You may need to enter points not reported to you on Form 1098 Mortgage Interest Statement to determine if they are fully deductible in the current year or if you must deduct them over the life of the loan.
To enter points not reported to you:
Per IRS Publication 936 Home Mortgage Interest Deduction, on page 5:
The term “points” is used to describe certain charges paid, or treated as paid, by a borrower to obtain a home mortgage. Points may also be called loan origination fees, maximum loan charges, loan discount, or discount points.
On page 7:
A borrower is treated as paying any points that a home seller pays for the borrower's mortgage. See Points paid by the seller, later.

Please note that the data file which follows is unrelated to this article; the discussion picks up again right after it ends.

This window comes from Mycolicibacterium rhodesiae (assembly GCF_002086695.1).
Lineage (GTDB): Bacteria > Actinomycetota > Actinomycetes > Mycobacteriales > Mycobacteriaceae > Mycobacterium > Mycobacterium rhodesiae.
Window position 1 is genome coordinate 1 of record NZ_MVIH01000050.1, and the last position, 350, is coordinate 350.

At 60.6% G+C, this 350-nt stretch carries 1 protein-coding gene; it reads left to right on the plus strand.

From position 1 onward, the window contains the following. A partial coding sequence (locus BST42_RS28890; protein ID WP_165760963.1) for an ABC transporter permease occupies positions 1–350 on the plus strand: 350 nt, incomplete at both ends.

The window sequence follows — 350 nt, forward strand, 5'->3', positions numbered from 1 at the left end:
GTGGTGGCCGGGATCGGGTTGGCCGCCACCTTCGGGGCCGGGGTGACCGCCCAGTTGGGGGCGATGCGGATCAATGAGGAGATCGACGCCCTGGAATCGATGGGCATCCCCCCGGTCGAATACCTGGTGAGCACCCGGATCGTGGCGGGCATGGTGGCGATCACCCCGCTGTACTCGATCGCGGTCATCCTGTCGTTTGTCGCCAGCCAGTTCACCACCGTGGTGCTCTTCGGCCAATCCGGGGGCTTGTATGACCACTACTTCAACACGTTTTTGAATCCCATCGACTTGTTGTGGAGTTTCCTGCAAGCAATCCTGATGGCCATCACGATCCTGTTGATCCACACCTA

You generally can't deduct the full amount of points in the year paid. Because they are prepaid interest, you generally deduct them ratably over the life (term) of the mortgage. See Deduction Allowed Ratably next. If the loan is a home equity, line of credit, or credit card loan and the proceeds from the loan are not used to buy, build, or substantially improve the home, the points are not deductible.
For exceptions to the general rule, see Deduction Allowed in Year Paid, later.
Refinancing. Generally, points you pay to refinance a mortgage aren't deductible in full in the year you pay them. This is true even if the new mortgage is secured by your main home.
However, if you use part of the refinanced mortgage proceeds to substantially improve your main home and you meet the first six tests listed under Deduction Allowed in Year Paid, earlier, you can fully deduct the part of the points related to the improvement in the year you paid them with your own funds. You can deduct the rest of the points over the life of the loan.
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